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Rethinking royalty Rates: Why There Is a Better Way to Tax Oil and Gas Development

  • Colin Busby

    (C.D. Howe Institute)

  • Benjamin Dachis

    (C.D. Howe Institute)

  • Bev Dahlby

    (University of Alberta)

When provinces raise royalties charged on oil and gas production, the result can be less, not more tax revenues. The authors show how resource-rich provinces would be better off relying more on auctions for exploration and development rights and relying less on royalties levied on output. Oil and gas taxation in Canada consists of two main elements: an auction payment and royalties that apply to the value of resources extracted. The authors examine the results of Alberta’s short-lived decision, in 2007, to increase royalty rates on oil and gas production. Accounting for differences in bonus bids across provinces in the same geological zones, the authors report that Alberta government revenue, collected through bonus bids, declined by nearly as much as the projected increase in royalty payments.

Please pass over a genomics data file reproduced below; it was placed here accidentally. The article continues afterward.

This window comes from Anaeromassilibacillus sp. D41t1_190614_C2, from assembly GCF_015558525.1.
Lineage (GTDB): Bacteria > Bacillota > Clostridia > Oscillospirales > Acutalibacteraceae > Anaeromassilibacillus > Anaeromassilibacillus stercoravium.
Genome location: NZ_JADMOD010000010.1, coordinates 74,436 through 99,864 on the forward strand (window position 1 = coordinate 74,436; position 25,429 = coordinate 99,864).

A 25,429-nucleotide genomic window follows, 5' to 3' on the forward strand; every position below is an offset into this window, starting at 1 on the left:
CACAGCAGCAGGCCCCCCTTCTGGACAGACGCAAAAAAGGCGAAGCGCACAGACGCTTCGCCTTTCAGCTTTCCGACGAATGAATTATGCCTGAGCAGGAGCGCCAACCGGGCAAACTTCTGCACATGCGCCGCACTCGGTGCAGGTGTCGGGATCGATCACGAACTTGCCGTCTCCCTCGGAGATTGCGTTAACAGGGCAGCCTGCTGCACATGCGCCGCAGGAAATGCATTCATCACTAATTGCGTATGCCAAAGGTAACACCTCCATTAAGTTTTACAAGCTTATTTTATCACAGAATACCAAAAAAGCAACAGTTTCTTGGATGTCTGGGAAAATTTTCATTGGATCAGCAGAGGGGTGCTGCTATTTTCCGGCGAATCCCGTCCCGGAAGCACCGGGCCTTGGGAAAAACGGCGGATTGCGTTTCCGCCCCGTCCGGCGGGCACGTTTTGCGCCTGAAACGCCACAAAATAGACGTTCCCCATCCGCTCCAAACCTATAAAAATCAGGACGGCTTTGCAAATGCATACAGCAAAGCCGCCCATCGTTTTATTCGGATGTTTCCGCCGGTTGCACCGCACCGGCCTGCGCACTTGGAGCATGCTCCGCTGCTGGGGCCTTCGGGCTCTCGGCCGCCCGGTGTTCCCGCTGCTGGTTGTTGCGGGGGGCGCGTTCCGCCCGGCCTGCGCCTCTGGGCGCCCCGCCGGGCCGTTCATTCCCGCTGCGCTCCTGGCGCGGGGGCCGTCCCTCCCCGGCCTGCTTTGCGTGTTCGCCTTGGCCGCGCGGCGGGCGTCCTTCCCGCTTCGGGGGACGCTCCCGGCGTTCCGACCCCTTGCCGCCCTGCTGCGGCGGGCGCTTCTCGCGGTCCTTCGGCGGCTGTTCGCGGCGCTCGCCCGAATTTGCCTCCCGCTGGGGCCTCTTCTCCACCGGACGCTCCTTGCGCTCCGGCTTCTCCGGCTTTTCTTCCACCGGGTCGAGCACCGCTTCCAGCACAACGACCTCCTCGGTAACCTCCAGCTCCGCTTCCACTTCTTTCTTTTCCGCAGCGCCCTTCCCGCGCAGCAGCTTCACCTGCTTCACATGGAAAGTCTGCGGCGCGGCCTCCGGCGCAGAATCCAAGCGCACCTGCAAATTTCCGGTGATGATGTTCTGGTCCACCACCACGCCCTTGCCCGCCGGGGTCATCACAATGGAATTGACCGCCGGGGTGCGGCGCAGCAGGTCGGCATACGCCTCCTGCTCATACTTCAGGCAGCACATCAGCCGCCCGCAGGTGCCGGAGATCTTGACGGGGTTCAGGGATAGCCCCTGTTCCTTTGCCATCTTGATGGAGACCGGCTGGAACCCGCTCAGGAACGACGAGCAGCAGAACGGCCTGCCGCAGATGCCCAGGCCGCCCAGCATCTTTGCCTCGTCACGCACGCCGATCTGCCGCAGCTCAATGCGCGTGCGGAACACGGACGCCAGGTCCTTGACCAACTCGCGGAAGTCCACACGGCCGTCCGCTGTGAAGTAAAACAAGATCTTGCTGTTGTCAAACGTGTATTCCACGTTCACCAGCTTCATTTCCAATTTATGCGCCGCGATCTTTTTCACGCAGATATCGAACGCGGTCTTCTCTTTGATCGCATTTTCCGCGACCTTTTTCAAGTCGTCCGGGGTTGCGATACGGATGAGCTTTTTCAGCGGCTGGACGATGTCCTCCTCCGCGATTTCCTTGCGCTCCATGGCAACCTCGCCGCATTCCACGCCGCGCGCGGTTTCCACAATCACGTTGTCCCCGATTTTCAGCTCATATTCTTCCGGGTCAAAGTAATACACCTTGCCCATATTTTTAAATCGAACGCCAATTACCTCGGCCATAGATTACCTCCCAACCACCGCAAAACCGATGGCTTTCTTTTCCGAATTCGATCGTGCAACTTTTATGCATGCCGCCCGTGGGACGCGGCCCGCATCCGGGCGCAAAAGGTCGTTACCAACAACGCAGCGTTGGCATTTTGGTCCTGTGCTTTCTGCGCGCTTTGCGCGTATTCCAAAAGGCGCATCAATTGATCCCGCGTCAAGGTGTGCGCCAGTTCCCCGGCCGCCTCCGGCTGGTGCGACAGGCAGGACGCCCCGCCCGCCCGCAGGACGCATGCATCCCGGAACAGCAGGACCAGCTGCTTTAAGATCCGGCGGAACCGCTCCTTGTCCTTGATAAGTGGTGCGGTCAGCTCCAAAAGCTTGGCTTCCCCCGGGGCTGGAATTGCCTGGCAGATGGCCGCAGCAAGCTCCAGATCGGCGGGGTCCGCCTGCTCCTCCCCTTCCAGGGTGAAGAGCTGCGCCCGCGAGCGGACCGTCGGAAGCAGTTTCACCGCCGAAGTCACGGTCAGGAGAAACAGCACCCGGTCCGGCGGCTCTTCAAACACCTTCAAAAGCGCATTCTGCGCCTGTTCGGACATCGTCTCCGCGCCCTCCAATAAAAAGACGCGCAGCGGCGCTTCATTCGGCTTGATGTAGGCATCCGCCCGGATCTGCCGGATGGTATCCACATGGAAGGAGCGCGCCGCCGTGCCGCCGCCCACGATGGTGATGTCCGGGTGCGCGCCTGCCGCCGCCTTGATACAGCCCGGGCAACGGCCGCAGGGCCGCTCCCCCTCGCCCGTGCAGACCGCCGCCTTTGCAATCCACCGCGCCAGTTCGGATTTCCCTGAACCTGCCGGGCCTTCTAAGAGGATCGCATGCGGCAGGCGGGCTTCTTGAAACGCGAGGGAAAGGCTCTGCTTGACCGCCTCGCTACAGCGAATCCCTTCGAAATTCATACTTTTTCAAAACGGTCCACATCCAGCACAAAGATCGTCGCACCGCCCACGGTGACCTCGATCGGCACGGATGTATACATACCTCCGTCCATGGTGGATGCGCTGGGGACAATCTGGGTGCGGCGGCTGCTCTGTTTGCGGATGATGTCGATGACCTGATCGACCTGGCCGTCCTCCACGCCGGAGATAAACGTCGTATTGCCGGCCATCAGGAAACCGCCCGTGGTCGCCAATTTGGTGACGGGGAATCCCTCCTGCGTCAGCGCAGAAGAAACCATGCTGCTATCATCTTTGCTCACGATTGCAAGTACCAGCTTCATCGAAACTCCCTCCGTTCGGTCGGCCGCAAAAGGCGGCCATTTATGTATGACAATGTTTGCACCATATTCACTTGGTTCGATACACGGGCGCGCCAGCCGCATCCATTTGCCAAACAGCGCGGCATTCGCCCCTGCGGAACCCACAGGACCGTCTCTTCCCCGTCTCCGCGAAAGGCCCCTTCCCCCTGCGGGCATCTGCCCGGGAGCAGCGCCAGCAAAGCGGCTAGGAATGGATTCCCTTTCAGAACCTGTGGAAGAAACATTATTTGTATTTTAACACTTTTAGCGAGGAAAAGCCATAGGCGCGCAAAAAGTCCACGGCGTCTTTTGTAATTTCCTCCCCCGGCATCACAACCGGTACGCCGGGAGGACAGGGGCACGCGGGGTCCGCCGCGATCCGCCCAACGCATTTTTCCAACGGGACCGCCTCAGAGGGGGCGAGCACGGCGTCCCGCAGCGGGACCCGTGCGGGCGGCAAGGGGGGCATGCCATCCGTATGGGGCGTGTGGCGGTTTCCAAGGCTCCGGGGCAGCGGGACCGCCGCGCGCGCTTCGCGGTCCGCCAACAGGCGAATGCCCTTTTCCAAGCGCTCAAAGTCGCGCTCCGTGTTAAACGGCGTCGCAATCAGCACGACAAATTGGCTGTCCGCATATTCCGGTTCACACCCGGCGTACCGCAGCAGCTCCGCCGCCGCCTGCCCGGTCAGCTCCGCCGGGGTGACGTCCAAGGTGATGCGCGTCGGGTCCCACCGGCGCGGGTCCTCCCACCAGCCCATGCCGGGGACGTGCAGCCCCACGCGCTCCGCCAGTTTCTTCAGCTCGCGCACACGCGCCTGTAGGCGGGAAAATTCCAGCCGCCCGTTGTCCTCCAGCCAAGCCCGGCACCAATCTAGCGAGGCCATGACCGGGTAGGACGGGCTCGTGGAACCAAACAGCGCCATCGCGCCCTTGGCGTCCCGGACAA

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Article provided by C.D. Howe Institute in its journal C.D. Howe Institute Commentary.

Volume (Year): (2011)
Issue (Month): 333 (September)
Pages:

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Handle: RePEc:cdh:commen:333
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